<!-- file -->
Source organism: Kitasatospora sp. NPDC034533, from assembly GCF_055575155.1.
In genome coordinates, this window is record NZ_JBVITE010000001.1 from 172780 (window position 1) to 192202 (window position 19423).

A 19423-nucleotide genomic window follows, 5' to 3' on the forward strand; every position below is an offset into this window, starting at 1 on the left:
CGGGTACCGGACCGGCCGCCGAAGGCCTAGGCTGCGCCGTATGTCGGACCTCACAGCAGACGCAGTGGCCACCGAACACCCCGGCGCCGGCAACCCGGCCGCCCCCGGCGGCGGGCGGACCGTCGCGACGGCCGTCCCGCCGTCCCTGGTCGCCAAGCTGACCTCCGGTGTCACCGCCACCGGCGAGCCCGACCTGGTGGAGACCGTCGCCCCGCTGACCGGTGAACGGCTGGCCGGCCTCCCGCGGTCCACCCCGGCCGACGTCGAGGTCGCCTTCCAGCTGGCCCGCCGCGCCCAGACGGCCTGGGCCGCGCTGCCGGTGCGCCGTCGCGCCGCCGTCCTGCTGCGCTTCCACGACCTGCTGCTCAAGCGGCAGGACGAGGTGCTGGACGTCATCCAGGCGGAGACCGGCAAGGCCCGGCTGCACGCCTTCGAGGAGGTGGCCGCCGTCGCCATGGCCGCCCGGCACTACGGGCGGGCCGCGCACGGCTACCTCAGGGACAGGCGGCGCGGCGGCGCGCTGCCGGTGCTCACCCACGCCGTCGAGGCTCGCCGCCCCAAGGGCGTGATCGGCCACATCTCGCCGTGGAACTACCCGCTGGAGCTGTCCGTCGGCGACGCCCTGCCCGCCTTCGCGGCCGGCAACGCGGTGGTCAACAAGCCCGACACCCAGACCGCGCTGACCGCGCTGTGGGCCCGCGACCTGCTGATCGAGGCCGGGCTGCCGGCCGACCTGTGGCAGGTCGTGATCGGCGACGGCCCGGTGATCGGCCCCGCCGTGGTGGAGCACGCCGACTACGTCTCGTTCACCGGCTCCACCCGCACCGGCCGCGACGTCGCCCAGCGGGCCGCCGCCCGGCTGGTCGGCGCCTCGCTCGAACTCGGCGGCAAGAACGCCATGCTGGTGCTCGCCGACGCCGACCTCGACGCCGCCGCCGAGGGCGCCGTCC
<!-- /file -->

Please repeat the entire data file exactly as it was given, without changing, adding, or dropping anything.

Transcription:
Source organism: Kitasatospora sp. NPDC034533, from assembly GCF_055575155.1.
In genome coordinates, this window is record NZ_JBVITE010000001.1 from 172780 (window position 1) to 192202 (window position 19423).

A 19423-nucleotide genomic window follows, 5' to 3' on the forward strand; every position below is an offset into this window, starting at 1 on the left:
CGGGTACCGGACCGGCCGCCGAAGGCCTAGGCTGCGCCGTATGTCGGACCTCACAGCAGACGCAGTGGCCACCGAACACCCCGGCGCCGGCAACCCGGCCGCCCCCGGCGGCGGGCGGACCGTCGCGACGGCCGTCCCGCCGTCCCTGGTCGCCAAGCTGACCTCCGGTGTCACCGCCACCGGCGAGCCCGACCTGGTGGAGACCGTCGCCCCGCTGACCGGTGAACGGCTGGCCGGCCTCCCGCGGTCCACCCCGGCCGACGTCGAGGTCGCCTTCCAGCTGGCCCGCCGCGCCCAGACGGCCTGGGCCGCGCTGCCGGTGCGCCGTCGCGCCGCCGTCCTGCTGCGCTTCCACGACCTGCTGCTCAAGCGGCAGGACGAGGTGCTGGACGTCATCCAGGCGGAGACCGGCAAGGCCCGGCTGCACGCCTTCGAGGAGGTGGCCGCCGTCGCCATGGCCGCCCGGCACTACGGGCGGGCCGCGCACGGCTACCTCAGGGACAGGCGGCGCGGCGGCGCGCTGCCGGTGCTCACCCACGCCGTCGAGGCTCGCCGCCCCAAGGGCGTGATCGGCCACATCTCGCCGTGGAACTACCCGCTGGAGCTGTCCGTCGGCGACGCCCTGCCCGCCTTCGCGGCCGGCAACGCGGTGGTCAACAAGCCCGACACCCAGACCGCGCTGACCGCGCTGTGGGCCCGCGACCTGCTGATCGAGGCCGGGCTGCCGGCCGACCTGTGGCAGGTCGTGATCGGCGACGGCCCGGTGATCGGCCCCGCCGTGGTGGAGCACGCCGACTACGTCTCGTTCACCGGCTCCACCCGCACCGGCCGCGACGTCGCCCAGCGGGCCGCCGCCCGGCTGGTCGGCGCCTCGCTCGAACTCGGCGGCAAGAACGCCATGCTGGTGCTCGCCGACGCCGACCTCGACGCCGCCGCCGAGGGCGCCGTCC